London: S.T. Freemantle, Piccadilly, 1900. Tall thick Octavo.
Vol. I: The Letters to Pennant and a Garden Kalendar, xxiii + 427 pages, spine titles gilt, front cover emblem gilt, top edge faded gilt, other deckle edges uncut and edges browned. Offsetting to some pages, tissue guards foxed as usual, intermittent foxing throughout but many pages clean, overall condition fair, a little internal wear to back board at spine margin, cover at top and bottom of spine a little bumped. Half Title, Colour Frontispiece, Title, Contents, List of full-page illustrations, List of smaller illustrations, Introduction, Letters to Thomas Pennant, Esq., 4 page foldout facsimile of letter following page 44, Garden-Kalendar for the Years 1752-1771, Introduction to a Garden Kalendar, A Garden Kalendar, Appendix 1, Appendix II.
Vol. II: The Letters to Barrington and the Antiquities, xv + 443 pages, spine titles gilt, front cover emblem gilt, top edge faded gilt, other deckle edges uncut and edges browned, cover at top and bottom of spine a little bumped. Offsetting to some pages, tissue guards foxed as usual, intermittent foxing throughout but many pages clean, overall condition fair, 4 page foldout facsimile of letter following page 158 detached. Half Title, Engraved Frontispiece portrait of the Hon. Daines Barrington detached with tissue guard intact, Title, Contents, List of full-page illustrations, List of smaller illustrations, Letters to the Hon. Daines Barrington, The Antiquities of Selborne, More Particulars respecting the Old Family Tortoise, Appendix to the Antiquities, Bibliography, Index, Errata.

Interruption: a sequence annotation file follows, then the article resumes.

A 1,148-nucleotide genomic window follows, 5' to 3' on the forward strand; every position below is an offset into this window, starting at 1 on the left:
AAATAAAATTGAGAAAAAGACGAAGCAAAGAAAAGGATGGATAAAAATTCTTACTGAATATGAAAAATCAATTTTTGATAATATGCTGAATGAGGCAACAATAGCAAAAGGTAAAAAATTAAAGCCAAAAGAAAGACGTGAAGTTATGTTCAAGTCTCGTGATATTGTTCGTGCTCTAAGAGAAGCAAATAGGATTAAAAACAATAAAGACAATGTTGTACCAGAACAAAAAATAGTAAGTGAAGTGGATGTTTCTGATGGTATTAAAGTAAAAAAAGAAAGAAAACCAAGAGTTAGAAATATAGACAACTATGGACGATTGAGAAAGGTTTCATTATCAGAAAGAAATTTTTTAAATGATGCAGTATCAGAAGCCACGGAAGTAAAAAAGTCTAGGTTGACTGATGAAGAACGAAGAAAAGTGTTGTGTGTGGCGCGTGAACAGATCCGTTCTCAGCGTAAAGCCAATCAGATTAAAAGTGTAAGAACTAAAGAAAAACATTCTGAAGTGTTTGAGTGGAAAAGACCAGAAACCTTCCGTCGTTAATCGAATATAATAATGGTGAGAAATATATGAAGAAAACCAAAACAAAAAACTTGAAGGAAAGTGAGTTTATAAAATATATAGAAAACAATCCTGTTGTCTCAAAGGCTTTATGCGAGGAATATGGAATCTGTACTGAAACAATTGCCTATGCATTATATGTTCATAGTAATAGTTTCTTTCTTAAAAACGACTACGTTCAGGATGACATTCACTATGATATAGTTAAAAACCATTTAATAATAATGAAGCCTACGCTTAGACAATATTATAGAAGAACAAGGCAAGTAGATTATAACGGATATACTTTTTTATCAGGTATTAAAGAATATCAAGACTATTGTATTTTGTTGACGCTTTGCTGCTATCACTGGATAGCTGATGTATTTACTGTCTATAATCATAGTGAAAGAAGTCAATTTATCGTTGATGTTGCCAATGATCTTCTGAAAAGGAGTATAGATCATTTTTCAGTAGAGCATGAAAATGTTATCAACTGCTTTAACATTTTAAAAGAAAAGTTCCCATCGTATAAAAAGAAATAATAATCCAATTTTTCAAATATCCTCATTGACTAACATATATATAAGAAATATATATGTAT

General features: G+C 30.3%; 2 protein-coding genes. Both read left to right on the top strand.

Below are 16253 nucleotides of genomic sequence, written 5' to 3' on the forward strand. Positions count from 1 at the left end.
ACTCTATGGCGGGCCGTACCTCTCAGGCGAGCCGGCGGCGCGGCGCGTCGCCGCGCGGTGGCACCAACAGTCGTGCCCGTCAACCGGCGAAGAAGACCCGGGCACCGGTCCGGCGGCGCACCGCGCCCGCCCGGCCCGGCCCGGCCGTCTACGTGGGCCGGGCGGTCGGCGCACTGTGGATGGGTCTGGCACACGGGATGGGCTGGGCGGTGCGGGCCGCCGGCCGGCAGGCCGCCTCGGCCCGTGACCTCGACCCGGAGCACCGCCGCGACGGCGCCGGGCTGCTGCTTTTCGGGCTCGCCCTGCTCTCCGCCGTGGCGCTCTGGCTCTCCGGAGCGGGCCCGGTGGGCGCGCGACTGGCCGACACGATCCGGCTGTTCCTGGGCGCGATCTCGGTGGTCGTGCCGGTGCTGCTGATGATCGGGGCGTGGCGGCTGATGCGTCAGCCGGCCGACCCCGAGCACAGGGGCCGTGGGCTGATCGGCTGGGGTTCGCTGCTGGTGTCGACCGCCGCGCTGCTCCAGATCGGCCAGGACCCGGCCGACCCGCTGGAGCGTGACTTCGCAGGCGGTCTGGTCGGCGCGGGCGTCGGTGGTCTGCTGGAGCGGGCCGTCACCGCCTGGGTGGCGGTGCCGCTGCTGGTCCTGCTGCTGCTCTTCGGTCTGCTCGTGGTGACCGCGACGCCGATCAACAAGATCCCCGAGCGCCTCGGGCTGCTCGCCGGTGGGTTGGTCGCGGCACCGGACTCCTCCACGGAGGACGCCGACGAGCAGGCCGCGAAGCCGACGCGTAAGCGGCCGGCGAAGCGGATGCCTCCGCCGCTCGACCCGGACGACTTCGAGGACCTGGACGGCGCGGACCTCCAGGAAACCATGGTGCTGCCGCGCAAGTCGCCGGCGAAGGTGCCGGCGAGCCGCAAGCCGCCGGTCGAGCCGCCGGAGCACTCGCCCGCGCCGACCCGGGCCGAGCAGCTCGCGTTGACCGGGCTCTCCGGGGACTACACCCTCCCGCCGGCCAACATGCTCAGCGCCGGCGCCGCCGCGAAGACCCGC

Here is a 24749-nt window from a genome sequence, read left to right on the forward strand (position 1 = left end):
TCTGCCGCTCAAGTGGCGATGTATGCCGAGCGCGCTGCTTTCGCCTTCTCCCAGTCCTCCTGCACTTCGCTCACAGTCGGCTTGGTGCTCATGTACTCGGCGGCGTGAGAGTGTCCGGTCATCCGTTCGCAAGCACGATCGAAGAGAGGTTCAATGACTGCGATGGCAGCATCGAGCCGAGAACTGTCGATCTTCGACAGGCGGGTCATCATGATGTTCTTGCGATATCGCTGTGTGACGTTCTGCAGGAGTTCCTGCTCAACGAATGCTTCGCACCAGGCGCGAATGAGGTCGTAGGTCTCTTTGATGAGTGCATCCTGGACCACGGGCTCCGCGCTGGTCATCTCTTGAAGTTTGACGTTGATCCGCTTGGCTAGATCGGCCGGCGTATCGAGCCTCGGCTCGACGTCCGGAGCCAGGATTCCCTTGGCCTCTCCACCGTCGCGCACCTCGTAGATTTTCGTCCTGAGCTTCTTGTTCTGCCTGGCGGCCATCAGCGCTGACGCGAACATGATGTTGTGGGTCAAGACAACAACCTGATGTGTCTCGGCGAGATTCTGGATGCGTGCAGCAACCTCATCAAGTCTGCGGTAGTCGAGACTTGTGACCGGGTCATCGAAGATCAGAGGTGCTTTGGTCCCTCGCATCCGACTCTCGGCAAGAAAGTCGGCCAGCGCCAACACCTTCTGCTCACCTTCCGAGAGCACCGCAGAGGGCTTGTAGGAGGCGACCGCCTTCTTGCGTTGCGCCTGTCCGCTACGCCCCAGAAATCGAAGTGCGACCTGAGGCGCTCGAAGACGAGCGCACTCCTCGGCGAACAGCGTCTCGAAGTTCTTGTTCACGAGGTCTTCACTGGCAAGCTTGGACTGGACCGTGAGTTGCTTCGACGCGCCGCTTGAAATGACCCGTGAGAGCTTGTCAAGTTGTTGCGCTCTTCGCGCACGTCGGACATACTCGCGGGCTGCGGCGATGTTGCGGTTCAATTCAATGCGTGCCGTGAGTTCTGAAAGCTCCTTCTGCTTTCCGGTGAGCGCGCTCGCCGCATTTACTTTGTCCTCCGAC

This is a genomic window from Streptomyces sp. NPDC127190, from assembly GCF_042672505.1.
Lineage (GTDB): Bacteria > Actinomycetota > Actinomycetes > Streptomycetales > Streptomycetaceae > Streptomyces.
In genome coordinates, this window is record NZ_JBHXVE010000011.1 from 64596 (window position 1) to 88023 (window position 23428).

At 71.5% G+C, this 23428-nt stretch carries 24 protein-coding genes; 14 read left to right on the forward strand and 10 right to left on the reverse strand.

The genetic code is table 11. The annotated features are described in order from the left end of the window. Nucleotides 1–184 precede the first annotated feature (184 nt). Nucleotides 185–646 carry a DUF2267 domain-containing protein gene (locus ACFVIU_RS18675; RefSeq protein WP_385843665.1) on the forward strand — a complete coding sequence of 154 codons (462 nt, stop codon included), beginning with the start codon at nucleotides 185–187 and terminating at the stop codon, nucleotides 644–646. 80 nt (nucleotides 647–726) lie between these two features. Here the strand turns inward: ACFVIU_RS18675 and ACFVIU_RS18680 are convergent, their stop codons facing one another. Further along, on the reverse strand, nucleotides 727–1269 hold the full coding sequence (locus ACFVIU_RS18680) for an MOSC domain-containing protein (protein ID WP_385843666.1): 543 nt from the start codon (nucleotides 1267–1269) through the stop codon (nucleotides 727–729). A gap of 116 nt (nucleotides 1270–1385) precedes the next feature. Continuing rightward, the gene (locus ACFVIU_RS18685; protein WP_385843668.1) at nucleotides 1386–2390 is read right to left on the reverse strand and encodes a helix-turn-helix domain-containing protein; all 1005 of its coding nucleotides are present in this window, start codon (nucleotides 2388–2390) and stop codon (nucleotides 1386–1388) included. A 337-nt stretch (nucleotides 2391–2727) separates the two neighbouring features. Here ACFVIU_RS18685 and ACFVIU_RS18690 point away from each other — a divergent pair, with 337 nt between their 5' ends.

The Reverend Gilbert White’s immensely popular work, The Natural History and Antiquities of Selborne, has appeared in 300 editions since its first publication in 1789. Its charm importantly resides in the vision it creates of a pre-industrial England. White (1720-1793) was a pioneering ecologist, naturalist, phenologist and ornithologist; his forays in phenology—detailing the year’s first appearances of plants and animals and systematic observations in natural history—have engrossed gardeners and historians of nature for more than two centuries. Gilbert White graduated from Oriel College, Oxford, and held Curacies variously in Wiltshire and Hampshire and at Selborne, where his grandfather had been Vicar. In 1758, on his father’s death, White (who never married) moved into the family home at Selborne.
White compiled his book from letters to Pennant and Barrington and other naturalists. The Natural History and Antiquities of Selborne was well received by Darwin, Ruskin, Carlyle, Coleridge, Virginia Woolf and WH Auden, among many others. The History was once claimed to be the fourth most-published book in the English language. Britain’s first bird sanctuary was created by the Selborne Society, which was formed in 1895.
ENQUIRE ABOUT THIS BOOK.